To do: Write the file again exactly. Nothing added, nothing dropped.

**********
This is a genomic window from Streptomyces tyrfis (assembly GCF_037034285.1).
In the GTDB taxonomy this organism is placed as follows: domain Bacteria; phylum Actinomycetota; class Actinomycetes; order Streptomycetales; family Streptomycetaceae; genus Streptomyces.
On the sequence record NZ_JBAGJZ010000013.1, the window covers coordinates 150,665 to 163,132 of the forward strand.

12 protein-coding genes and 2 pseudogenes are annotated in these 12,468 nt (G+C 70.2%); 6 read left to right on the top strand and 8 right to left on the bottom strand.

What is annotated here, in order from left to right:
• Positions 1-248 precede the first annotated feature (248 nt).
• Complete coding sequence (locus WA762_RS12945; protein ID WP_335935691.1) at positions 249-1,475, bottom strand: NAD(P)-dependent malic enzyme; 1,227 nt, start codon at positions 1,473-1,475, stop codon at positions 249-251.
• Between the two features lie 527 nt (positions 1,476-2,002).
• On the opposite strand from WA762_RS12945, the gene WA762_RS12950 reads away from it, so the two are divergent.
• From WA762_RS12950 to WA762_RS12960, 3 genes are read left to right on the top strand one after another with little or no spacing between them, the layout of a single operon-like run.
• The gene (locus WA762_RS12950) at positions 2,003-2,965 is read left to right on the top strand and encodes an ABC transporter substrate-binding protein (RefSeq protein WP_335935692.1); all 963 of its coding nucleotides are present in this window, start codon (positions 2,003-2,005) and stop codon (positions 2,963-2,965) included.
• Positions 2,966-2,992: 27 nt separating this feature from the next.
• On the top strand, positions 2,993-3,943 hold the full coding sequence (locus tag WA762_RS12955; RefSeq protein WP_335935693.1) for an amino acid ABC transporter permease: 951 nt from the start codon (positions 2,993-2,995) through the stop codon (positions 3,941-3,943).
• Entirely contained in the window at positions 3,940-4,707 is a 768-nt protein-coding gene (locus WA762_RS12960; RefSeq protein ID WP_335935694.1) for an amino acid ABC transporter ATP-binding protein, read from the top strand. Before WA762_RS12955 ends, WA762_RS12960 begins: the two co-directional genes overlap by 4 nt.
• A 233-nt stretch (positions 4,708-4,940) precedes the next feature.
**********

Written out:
This is a genomic window from Streptomyces tyrfis (assembly GCF_037034285.1).
In the GTDB taxonomy this organism is placed as follows: domain Bacteria; phylum Actinomycetota; class Actinomycetes; order Streptomycetales; family Streptomycetaceae; genus Streptomyces.
On the sequence record NZ_JBAGJZ010000013.1, the window covers coordinates 150,665 to 163,132 of the forward strand.

12 protein-coding genes and 2 pseudogenes are annotated in these 12,468 nt (G+C 70.2%); 6 read left to right on the top strand and 8 right to left on the bottom strand.

What is annotated here, in order from left to right:
• Positions 1-248 precede the first annotated feature (248 nt).
• Complete coding sequence (locus WA762_RS12945; protein ID WP_335935691.1) at positions 249-1,475, bottom strand: NAD(P)-dependent malic enzyme; 1,227 nt, start codon at positions 1,473-1,475, stop codon at positions 249-251.
• Between the two features lie 527 nt (positions 1,476-2,002).
• On the opposite strand from WA762_RS12945, the gene WA762_RS12950 reads away from it, so the two are divergent.
• From WA762_RS12950 to WA762_RS12960, 3 genes are read left to right on the top strand one after another with little or no spacing between them, the layout of a single operon-like run.
• The gene (locus WA762_RS12950) at positions 2,003-2,965 is read left to right on the top strand and encodes an ABC transporter substrate-binding protein (RefSeq protein WP_335935692.1); all 963 of its coding nucleotides are present in this window, start codon (positions 2,003-2,005) and stop codon (positions 2,963-2,965) included.
• Positions 2,966-2,992: 27 nt separating this feature from the next.
• On the top strand, positions 2,993-3,943 hold the full coding sequence (locus tag WA762_RS12955; RefSeq protein WP_335935693.1) for an amino acid ABC transporter permease: 951 nt from the start codon (positions 2,993-2,995) through the stop codon (positions 3,941-3,943).
• Entirely contained in the window at positions 3,940-4,707 is a 768-nt protein-coding gene (locus WA762_RS12960; RefSeq protein ID WP_335935694.1) for an amino acid ABC transporter ATP-binding protein, read from the top strand. Before WA762_RS12955 ends, WA762_RS12960 begins: the two co-directional genes overlap by 4 nt.
• A 233-nt stretch (positions 4,708-4,940) precedes the next feature.